Remember those days spilling out of your boneshaker followed by a cloud of skunky smoke choking the garage?
“What the hell is that!” your mother’s voice pierced through the fog.
“Jesus mom; that damn exhaust pipe.”
Speaking of pipes, come July 1 you don’t have to blame it on the exhaust. You may blow it out of your ears should you like, but there are some rules you must follow such as no lighting up inside public places, or a motor vehicle, even as a passenger. You cannot sell pot. You may float into oblivion on your own property even in plain site and may grow your own in two years, except if you’re a medical patient flowering starts this Oct. 1, up to three mature and three immature plants, inside your home.
It’s anticipated stores will sell pot next summer. Still, some rules are a bit murky. Can Alice Cooper light up on the Bridgeport amphitheater stage with concert promoter Jim Koplik? Fans? All together now …
Bridgeport State Rep. Steve Stafstrom, House chairman of the legislature’s Judiciary Committee, a key sponsor of the pot bill, shares some general regulations with CT Post’s Dan Haar.
Can I smoke pot in public after the bill goes into effect?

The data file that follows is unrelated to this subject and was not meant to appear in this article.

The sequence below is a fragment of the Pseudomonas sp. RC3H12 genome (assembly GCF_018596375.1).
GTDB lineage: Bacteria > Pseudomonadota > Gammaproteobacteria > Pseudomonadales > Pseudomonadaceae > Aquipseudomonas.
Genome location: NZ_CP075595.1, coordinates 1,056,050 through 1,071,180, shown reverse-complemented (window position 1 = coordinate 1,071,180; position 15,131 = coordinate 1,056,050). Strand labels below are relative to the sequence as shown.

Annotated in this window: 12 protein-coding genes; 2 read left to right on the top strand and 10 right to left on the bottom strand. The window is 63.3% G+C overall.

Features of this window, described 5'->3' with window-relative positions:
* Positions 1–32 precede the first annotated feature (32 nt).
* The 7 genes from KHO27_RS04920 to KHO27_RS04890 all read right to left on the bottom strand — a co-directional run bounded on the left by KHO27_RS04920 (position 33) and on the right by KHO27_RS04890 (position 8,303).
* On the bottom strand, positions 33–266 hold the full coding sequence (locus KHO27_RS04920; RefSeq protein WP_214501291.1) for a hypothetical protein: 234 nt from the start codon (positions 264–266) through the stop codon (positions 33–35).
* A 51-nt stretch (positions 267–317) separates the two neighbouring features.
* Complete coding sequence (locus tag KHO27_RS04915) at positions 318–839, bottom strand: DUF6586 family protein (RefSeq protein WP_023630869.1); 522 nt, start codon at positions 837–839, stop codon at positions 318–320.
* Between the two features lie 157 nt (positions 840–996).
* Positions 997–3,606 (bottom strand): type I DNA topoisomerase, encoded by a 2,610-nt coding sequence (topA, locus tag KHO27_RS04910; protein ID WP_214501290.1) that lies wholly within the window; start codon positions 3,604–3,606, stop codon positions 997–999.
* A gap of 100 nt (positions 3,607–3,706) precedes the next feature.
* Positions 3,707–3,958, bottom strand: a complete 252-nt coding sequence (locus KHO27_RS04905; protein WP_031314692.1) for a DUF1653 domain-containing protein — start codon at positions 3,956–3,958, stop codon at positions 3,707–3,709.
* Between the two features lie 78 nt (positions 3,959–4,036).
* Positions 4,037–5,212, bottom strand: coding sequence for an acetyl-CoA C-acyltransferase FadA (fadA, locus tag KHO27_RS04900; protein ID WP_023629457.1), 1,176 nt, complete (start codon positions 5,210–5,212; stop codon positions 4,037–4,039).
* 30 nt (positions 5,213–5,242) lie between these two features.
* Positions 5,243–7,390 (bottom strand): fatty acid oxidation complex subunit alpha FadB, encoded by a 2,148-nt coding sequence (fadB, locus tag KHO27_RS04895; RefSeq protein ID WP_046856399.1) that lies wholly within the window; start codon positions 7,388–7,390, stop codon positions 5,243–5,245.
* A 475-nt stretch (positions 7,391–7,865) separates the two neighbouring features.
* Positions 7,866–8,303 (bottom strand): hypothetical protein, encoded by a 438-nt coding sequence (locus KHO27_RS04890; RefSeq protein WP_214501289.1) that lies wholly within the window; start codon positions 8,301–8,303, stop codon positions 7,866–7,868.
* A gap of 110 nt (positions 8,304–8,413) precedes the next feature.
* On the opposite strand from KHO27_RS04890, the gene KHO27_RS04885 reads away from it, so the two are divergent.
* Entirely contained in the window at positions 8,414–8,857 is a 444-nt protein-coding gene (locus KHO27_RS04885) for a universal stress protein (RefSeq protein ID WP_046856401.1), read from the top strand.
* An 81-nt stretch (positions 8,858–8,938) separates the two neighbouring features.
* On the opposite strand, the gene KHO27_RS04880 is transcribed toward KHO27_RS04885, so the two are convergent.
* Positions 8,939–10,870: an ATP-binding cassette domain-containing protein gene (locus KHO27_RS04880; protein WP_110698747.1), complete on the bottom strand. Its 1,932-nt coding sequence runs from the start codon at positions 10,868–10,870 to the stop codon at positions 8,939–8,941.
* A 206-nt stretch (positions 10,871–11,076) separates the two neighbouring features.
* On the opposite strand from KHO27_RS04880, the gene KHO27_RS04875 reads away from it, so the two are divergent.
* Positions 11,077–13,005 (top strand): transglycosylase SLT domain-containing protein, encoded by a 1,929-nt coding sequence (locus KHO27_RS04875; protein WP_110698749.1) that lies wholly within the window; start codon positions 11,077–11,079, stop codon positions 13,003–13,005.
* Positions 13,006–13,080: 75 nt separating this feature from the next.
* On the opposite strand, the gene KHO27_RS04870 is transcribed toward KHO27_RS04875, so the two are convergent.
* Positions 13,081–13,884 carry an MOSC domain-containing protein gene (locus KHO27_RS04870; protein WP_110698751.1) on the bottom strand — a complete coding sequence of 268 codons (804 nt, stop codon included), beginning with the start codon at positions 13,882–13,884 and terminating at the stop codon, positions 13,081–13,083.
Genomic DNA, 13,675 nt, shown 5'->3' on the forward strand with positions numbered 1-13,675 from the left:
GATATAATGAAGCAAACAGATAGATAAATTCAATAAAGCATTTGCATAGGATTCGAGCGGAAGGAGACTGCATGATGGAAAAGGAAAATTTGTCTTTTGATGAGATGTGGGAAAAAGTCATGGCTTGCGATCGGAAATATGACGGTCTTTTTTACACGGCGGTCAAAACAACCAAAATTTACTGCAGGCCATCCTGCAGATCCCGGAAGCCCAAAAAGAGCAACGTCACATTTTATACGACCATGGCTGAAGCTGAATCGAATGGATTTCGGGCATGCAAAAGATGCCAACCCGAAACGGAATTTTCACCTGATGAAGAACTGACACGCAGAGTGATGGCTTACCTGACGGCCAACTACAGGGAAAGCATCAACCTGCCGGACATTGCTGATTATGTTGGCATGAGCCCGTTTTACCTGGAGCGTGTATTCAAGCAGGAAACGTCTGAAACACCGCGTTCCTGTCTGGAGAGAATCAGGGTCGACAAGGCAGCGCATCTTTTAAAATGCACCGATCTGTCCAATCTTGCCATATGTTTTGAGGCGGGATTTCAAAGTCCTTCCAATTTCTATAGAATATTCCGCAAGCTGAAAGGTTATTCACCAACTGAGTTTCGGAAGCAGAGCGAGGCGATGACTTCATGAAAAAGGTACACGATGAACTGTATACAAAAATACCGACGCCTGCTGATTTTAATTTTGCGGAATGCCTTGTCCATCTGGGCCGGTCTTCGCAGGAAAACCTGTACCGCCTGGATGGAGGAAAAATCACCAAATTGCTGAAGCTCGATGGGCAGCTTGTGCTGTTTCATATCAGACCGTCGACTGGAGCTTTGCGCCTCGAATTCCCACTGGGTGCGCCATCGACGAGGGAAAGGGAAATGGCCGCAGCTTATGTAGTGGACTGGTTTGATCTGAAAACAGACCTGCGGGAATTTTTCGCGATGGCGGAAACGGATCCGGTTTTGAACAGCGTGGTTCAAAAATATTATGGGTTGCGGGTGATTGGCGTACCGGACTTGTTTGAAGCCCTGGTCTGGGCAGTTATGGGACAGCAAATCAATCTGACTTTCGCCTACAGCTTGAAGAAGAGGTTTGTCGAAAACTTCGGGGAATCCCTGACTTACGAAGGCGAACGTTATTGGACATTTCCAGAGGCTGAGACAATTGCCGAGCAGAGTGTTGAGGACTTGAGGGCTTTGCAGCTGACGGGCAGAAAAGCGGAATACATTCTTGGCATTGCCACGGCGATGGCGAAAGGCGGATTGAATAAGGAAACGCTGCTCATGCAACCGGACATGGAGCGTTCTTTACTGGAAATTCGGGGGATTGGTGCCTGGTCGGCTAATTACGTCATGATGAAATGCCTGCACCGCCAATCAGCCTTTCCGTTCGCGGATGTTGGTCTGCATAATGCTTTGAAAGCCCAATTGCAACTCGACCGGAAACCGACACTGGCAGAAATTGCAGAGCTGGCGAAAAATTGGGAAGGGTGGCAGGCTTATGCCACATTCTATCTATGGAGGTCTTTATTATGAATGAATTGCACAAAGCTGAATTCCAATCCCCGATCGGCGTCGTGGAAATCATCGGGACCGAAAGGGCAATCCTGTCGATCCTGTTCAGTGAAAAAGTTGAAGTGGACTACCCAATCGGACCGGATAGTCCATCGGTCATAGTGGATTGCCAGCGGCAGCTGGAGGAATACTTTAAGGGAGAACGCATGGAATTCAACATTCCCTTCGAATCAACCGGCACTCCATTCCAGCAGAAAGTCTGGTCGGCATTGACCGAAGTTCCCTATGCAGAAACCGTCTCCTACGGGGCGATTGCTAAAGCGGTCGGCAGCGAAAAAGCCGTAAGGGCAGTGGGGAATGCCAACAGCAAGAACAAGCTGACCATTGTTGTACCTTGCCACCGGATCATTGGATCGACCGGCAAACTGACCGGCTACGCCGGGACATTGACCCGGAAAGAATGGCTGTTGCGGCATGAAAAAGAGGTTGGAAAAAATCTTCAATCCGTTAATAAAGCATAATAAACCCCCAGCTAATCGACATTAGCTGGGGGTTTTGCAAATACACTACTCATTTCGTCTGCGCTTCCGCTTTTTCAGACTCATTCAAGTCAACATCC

As with tobacco, smoking pot is prohibited in public buildings, most workplaces and stores, state parks and lots of other places. “The bottom line is, anyplace that smoking tobacco is illegal, either smoking or vaping cannabis will also be illegal,” Stafstrom explained. The bill expands the no-smoking list to include areas within 25 feet of any doors, windows or intake vents of public buildings. That means you can’t walk down a sidewalk smoking a joint if it’s within 25 feet of a store–but that provision doesn’t kick in until Oct. 1 of this year. As for walking down the street in a residential area, that’s open to interpretation by police so it’s not yet clear. An example of the complexity: The bill gives cities and towns a lot of leeway to determine whether smoking marijuana is allowed on property they own or control, such as local parks.
How much am I allowed to possess starting July 1?
You can carry up to 1.5 ounces of “plant material” or equivalent in other forms. In addition, you can have up to 5 ounces in a locked container at home or in a locked glove compartment or the trunk of your car.
Full story here.